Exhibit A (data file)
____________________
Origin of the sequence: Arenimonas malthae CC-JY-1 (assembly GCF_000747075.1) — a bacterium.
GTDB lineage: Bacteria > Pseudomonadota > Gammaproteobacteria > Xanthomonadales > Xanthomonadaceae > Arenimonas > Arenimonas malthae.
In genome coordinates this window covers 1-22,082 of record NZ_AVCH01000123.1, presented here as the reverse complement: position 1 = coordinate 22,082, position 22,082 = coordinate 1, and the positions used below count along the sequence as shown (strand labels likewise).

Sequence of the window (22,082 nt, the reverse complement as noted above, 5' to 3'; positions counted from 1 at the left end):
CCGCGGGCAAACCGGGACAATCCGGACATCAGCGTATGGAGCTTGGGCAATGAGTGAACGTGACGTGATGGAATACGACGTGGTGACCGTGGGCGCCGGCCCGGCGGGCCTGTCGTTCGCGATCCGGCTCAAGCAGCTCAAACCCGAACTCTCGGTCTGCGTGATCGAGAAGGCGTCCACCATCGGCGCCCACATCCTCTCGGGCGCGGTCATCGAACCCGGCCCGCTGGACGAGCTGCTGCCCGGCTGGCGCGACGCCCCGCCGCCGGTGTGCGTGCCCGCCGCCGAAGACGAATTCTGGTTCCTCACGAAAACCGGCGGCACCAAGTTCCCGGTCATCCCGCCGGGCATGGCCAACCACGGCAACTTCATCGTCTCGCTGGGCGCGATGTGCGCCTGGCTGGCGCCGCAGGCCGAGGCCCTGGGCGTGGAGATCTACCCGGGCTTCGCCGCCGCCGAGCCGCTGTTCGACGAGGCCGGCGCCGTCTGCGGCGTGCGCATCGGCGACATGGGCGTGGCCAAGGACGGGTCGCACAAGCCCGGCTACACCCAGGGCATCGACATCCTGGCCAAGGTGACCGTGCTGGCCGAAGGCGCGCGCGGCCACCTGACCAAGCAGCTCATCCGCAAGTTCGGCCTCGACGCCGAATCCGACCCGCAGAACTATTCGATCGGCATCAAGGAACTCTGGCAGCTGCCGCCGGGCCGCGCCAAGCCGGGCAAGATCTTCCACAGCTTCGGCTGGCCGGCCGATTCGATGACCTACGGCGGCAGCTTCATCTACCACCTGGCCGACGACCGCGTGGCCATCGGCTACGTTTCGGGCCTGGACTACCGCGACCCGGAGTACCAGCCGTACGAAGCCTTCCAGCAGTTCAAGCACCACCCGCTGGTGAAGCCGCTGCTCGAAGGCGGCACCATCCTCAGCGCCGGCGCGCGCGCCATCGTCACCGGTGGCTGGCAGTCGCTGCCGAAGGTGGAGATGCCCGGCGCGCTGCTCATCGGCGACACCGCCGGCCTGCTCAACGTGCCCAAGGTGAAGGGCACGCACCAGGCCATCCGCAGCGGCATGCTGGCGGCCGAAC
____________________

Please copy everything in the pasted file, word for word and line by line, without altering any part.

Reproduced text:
Origin of the sequence: Arenimonas malthae CC-JY-1 (assembly GCF_000747075.1) — a bacterium.
GTDB lineage: Bacteria > Pseudomonadota > Gammaproteobacteria > Xanthomonadales > Xanthomonadaceae > Arenimonas > Arenimonas malthae.
In genome coordinates this window covers 1-22,082 of record NZ_AVCH01000123.1, presented here as the reverse complement: position 1 = coordinate 22,082, position 22,082 = coordinate 1, and the positions used below count along the sequence as shown (strand labels likewise).

Sequence of the window (22,082 nt, the reverse complement as noted above, 5' to 3'; positions counted from 1 at the left end):
CCGCGGGCAAACCGGGACAATCCGGACATCAGCGTATGGAGCTTGGGCAATGAGTGAACGTGACGTGATGGAATACGACGTGGTGACCGTGGGCGCCGGCCCGGCGGGCCTGTCGTTCGCGATCCGGCTCAAGCAGCTCAAACCCGAACTCTCGGTCTGCGTGATCGAGAAGGCGTCCACCATCGGCGCCCACATCCTCTCGGGCGCGGTCATCGAACCCGGCCCGCTGGACGAGCTGCTGCCCGGCTGGCGCGACGCCCCGCCGCCGGTGTGCGTGCCCGCCGCCGAAGACGAATTCTGGTTCCTCACGAAAACCGGCGGCACCAAGTTCCCGGTCATCCCGCCGGGCATGGCCAACCACGGCAACTTCATCGTCTCGCTGGGCGCGATGTGCGCCTGGCTGGCGCCGCAGGCCGAGGCCCTGGGCGTGGAGATCTACCCGGGCTTCGCCGCCGCCGAGCCGCTGTTCGACGAGGCCGGCGCCGTCTGCGGCGTGCGCATCGGCGACATGGGCGTGGCCAAGGACGGGTCGCACAAGCCCGGCTACACCCAGGGCATCGACATCCTGGCCAAGGTGACCGTGCTGGCCGAAGGCGCGCGCGGCCACCTGACCAAGCAGCTCATCCGCAAGTTCGGCCTCGACGCCGAATCCGACCCGCAGAACTATTCGATCGGCATCAAGGAACTCTGGCAGCTGCCGCCGGGCCGCGCCAAGCCGGGCAAGATCTTCCACAGCTTCGGCTGGCCGGCCGATTCGATGACCTACGGCGGCAGCTTCATCTACCACCTGGCCGACGACCGCGTGGCCATCGGCTACGTTTCGGGCCTGGACTACCGCGACCCGGAGTACCAGCCGTACGAAGCCTTCCAGCAGTTCAAGCACCACCCGCTGGTGAAGCCGCTGCTCGAAGGCGGCACCATCCTCAGCGCCGGCGCGCGCGCCATCGTCACCGGTGGCTGGCAGTCGCTGCCGAAGGTGGAGATGCCCGGCGCGCTGCTCATCGGCGACACCGCCGGCCTGCTCAACGTGCCCAAGGTGAAGGGCACGCACCAGGCCATCCGCAGCGGCATGCTGGCGGCCGAAC